Bee Roots for 2021-09-08

The table provides clues for the roots of words in today's NY Times Spelling Bee. You're responsible for prefixes, suffixes, tense changes, plurals, doubling consonants before suffixes, and alternate spellings of roots. The TL;DR about the site comes after the table.

Past clues are available here

Today's puzzle

Table content

clue #words coveredroot 1st letterclue
11C1/100th of a dollar
21CQuote as evidence
31CExcessive pride in oneself
41CIce cream holder shape
52CJoin (4, perhaps?) things together, verb + noun
61C(of a word or fact) imply, verb + its resulting noun ("cheap" has a negative…)
72CPeacefully happy or satisfied, adj.; or what’s included, noun (a book’s “table of…s”)
82CAbility to control bowel movements or bladder functions
92COne of the world's seven main bodies of land
101CKid’s imaginary germ, or a body louse
111CDove shelter, NOT a jacket
121ERegion of transition between 2 biological communities, starts with “green” prefix
132EForce or throw something out; escape from a disabled fighter plane
141ELegal term meaning to prohibit someone from doing something
151EFriendly understanding between countries, French
161ETempt or lure by offering pleasure or advantage
171IProvoke unlawful behavior (…a riot)
182IIntroduce a liquid into a body using a syringe or similar device
191IConcave belly button, slang
212IDetermined to do (I’m…on finishing this puzzle), adj.; or objective, noun
221JBallet jump (French)
231NHawaiian goose & state bird
241NPerson with non-traditional right-wing political views, slang abbr.
251NAtomic number 10, gas in lighted signs
261NPleasant in manner, or city in SE France
271NAddictive substance in tobacco
281NYour sibling’s daughter
291NNumber of justices on Supreme Court
301NOne more than the number of holes on a golf course
311NPart of the day when it’s dark, slang spelling
321NLiterary word meaning “for the [time being]”
331NQuantity of zero; “all” antonym
341NGroup of 9 (musicians)
351NWhat you pass to someone in class, or ♪ in music
361NBecome aware of, verb; or written announcement (board)
371OGroup of 8 (musicians)
381OA single time (they deliver…a week)
391TEarth plates that shift & cause quakes, adj.
401TAdolescent (...-ager), or numbers 13–19
411TRecent Christopher Nolan time-travel film, or a principle or belief
421TProjecting piece of wood attached to a mortise
431TShelter you sleep in while camping
441TFork prong
452TCharacter of sound, a sound (dial or ring-); noun; give greater strength or firmness to a body or a muscle; verb
461T1,000 kilograms, UK spelling; double the last consonant in above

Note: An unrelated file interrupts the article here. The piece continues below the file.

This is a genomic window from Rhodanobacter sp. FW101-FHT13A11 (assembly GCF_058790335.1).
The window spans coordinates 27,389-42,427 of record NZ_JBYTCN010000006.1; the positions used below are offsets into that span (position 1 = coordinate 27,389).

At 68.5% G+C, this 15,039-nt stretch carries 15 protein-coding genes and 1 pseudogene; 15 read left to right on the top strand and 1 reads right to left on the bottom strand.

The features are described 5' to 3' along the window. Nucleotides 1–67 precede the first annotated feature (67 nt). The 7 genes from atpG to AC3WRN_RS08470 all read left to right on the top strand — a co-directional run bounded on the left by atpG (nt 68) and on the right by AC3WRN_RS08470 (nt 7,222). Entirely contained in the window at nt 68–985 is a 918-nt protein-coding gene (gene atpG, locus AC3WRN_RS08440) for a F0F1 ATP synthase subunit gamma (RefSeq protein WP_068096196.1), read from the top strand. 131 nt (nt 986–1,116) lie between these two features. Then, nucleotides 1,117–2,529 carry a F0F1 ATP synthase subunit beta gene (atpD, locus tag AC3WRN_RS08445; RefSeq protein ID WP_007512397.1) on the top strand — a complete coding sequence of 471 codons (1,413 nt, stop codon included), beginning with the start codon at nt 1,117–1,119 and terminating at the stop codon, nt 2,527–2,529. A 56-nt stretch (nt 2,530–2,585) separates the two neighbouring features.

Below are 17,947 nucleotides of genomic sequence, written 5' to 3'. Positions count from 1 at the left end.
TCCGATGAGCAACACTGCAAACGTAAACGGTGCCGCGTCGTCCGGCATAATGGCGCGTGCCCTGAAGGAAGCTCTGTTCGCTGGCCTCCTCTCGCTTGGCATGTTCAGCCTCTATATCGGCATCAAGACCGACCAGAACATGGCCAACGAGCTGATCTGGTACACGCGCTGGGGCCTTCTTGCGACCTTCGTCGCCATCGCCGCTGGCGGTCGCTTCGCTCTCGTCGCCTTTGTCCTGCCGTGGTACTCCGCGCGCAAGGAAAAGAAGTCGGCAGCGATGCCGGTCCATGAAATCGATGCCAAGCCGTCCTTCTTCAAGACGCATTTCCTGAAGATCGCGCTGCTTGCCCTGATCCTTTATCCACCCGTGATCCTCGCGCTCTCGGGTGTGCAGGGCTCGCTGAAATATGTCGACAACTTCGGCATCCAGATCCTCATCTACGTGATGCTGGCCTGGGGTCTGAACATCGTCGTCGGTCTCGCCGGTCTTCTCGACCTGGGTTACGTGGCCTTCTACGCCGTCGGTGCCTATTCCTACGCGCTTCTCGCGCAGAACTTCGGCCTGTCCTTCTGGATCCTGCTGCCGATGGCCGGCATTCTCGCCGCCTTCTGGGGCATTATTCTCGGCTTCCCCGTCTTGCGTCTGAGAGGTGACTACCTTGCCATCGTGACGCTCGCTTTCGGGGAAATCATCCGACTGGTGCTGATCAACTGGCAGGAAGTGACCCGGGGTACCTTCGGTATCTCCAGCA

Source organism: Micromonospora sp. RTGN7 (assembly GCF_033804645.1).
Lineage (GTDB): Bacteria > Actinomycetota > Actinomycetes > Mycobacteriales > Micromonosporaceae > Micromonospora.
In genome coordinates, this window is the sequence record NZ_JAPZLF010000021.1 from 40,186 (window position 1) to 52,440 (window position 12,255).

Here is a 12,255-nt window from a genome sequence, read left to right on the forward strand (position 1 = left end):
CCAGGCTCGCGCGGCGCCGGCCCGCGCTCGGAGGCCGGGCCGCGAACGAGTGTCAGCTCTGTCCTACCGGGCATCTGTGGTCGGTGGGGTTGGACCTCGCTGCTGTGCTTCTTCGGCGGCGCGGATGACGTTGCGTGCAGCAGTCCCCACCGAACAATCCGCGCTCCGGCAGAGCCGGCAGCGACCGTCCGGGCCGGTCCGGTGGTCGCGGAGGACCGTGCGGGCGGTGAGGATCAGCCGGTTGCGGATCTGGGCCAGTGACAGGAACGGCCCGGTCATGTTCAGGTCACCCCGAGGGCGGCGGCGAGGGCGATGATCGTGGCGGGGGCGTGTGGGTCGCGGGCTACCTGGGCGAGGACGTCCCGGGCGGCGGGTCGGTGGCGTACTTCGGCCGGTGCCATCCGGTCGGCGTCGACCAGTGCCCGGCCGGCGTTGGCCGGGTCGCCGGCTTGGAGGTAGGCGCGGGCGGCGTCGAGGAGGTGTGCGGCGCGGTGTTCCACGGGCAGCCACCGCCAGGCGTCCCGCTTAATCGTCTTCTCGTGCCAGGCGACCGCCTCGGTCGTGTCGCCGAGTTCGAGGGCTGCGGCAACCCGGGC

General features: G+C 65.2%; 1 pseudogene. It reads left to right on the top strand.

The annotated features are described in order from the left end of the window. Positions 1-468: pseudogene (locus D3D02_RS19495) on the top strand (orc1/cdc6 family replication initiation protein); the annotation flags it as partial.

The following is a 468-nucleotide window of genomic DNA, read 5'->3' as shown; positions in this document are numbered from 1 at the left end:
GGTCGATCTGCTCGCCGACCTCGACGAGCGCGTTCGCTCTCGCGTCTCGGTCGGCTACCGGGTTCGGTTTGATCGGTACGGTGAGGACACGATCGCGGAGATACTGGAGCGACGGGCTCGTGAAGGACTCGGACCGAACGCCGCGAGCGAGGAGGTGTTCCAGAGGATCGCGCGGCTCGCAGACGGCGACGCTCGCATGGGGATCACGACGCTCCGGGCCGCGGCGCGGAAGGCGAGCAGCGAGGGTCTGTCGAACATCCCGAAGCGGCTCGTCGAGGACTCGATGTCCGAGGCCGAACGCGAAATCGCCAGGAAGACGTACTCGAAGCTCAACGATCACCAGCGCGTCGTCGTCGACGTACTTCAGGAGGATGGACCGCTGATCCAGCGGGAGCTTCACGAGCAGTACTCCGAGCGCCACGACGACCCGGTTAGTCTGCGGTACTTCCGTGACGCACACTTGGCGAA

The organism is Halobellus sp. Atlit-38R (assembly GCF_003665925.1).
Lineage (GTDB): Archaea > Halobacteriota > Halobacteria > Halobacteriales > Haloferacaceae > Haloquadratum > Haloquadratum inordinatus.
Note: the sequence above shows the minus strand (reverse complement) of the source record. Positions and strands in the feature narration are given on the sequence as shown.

471TAnnuity scheme where last survivor collects all
481TCanada $2 coin nickname derived from their $1 avian coin name
491TReusable bag, noun; or schlep, verb

About this site

This site provides clues for a day's New York Times Spelling Bee puzzle. It exists to make it easier for Kevin Davis to take a day off. Most of the clues come from him. There may be some startup problems, but long term I think I can put the clues together with no more than half an hour's work.

The "Bee Roots" approach is to provide explicit clues for root words, not every word. This is similar to what Kevin Davis does, but without information about parts of speech As logophiles, we are pretty good at putting on prefixes and suffixes, changing tense, and forming plurals (including Latin plurals!). The clues cover root words, arranged alphabetically by root word, with a count of words in the puzzle that come from each root. For example, if a puzzle includes ROAM and ROAMING, there will be a clue for ROAM and a count of 2. The root may not appear in the puzzle at all; for example, the 2021-07-23 Bee included ICED, DEICE, and DEICED. For such a puzzle, the clue would be for ICE with a word count of 3.

The Bee Roots approach involves judgement sometimes. For example, if a puzzle includes LOVE, LOVED, and LOVELY, how many roots are needed to cover them? LOVE and LOVED share the root LOVE, certainly, but LOVELY is tricky. LOVE is part of its etymology, but by now, the word means "exquisitely beautiful," which is a lot farther from the meaning of LOVE than swithcing to past tense. I'm inclined to treat LOVE and LOVELY as separate roots. You may not agree, which is fine. Another thing we logophiles share is a LOVE of arguing about words on Twitter.

One last complication, until another one pops up: a few roots have multiple spellings, for example LOLLYGAG and LALLYGAG. Depending on the day's letters, and maybe even the editor's whims, one or both could be in the puzzle's answer list. With such roots, you could see a word count of 2, even if there are no applicable prefixes or suffixes.

I will do my best to keep this site up to date and helpful (I hope). Check it out, and tweet feedback to @donswartwout Tweet to @donswartwout

Many thanks to Kevin Davis, whose 4,500-word clue list made this possible.